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We're spoilt for choice here in Scotland when we're looking for great places to enjoy the spectacular range of hues that autumn has to offer. We asked staff from all across the country to tell us their favourite places to visit to see autumn's nature in action. Read on to find out what they came up with.

1. Uath Lochans, near Kingussie

  • Recommended trail: Uath Lochans Trail
  • Level: Moderate
  • Length: 2.4km

Getting here involves a little adventure up a narrow, winding road – but it's worth it! Uath Lochans is one of the prettiest woodlands in the area with superb views of the small lochans and across to Strathspey. Even the drive from Rothiemurchus through Feshiebridge gives you an introduction to the wonderful autumn colours.

The Uath Lochans Trail is a magical mixture of sparkling lochans and woodland, which turn golden hues of red and orange throughout the autumn months. Look out for frogs beside the paths, and for dragonflies darting over the wetlands.

2. The Lodge Forest Visitor Centre, Aberfoyle

Person in a hammock strung up between two trees
  • Recommended trail: Waterfall Trail
  • Level: Easy
  • Length: 1.8km

Situated in the stunning Queen Elizabeth Forest Park, the Lodge Forest Visitor Centre has something for everyone. There’s wildlife everywhere, treetop adventures with Go Ape, walking trails and a chance to fill up on cake and coffee before you explore the Forest Park.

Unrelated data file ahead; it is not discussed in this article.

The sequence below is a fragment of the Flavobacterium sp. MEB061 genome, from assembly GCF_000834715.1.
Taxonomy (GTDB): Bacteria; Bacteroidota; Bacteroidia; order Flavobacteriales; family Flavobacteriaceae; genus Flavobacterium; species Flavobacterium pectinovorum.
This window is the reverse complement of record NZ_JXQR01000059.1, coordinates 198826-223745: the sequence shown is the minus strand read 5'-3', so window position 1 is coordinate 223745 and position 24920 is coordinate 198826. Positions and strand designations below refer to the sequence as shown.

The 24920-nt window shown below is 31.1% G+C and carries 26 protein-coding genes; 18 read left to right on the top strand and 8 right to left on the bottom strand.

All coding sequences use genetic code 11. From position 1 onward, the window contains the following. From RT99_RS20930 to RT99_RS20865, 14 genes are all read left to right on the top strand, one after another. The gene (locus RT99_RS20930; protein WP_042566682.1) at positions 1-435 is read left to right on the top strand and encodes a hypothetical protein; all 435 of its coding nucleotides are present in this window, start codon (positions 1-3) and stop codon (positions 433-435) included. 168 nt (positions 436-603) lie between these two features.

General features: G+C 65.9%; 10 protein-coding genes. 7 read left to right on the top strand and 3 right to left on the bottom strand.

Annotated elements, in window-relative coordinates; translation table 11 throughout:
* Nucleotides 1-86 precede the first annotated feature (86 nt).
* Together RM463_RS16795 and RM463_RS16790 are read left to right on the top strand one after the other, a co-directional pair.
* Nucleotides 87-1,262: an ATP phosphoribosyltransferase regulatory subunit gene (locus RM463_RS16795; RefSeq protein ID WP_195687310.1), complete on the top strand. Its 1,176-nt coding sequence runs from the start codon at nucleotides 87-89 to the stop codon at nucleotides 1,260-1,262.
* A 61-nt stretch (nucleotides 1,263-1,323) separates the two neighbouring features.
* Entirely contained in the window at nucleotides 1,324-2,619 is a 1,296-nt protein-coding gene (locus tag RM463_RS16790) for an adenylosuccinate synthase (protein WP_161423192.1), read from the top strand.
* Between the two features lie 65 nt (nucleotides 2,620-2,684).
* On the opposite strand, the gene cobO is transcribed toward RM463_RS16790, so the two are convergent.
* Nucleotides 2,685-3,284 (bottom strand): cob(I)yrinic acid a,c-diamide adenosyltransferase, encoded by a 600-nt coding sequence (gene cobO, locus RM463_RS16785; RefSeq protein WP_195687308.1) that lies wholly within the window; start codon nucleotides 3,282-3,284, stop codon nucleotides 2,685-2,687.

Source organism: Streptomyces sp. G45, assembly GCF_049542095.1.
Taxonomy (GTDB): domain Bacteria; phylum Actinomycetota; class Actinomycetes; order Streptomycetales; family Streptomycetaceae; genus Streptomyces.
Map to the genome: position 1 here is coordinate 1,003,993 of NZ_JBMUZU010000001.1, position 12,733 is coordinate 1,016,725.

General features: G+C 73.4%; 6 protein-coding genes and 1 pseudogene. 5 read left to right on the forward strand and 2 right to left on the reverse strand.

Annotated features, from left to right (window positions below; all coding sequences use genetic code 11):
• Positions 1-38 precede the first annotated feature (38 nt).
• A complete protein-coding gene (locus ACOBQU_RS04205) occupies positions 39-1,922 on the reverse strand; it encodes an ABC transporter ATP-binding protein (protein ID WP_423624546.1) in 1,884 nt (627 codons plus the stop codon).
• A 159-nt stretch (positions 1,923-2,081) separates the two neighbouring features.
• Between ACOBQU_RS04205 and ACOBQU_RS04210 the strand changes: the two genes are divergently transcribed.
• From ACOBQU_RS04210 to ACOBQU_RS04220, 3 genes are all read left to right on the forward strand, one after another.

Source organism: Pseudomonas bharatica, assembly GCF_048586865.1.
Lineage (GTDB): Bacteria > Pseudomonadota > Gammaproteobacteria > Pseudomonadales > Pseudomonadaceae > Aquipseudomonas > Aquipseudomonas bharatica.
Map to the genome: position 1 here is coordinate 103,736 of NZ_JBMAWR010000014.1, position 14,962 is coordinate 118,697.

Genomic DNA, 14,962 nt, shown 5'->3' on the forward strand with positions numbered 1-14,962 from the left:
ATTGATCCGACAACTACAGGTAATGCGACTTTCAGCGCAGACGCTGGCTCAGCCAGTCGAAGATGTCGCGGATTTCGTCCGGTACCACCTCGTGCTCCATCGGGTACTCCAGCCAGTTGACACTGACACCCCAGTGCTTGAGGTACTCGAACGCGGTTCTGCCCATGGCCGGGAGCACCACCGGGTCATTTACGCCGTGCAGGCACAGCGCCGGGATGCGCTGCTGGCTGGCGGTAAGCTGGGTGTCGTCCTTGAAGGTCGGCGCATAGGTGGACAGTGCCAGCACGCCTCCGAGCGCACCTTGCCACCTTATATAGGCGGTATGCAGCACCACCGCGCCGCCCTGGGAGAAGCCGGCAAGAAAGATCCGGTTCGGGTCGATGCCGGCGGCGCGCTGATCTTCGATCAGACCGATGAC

The Lodge café looks out over an amazing panoramic backdrop of mixed conifer, larch and broadleaf woodland landscape. The Achray woods provide a stunning mixture of orange, gold and green. 

3. Lael Forest Garden, near Ullapool

  • Recommended trail: Gorge trail
  • Level: Strenuous
  • Length: 1.6km

In the 19th century tree hunters travelled the world collecting rare seed and planting them in arboreta – specialist tree collections – like this one. You'll come across rare and common trees and shrubs from nearly every country of the world, with a range of colours mirroring the huge range of tree species.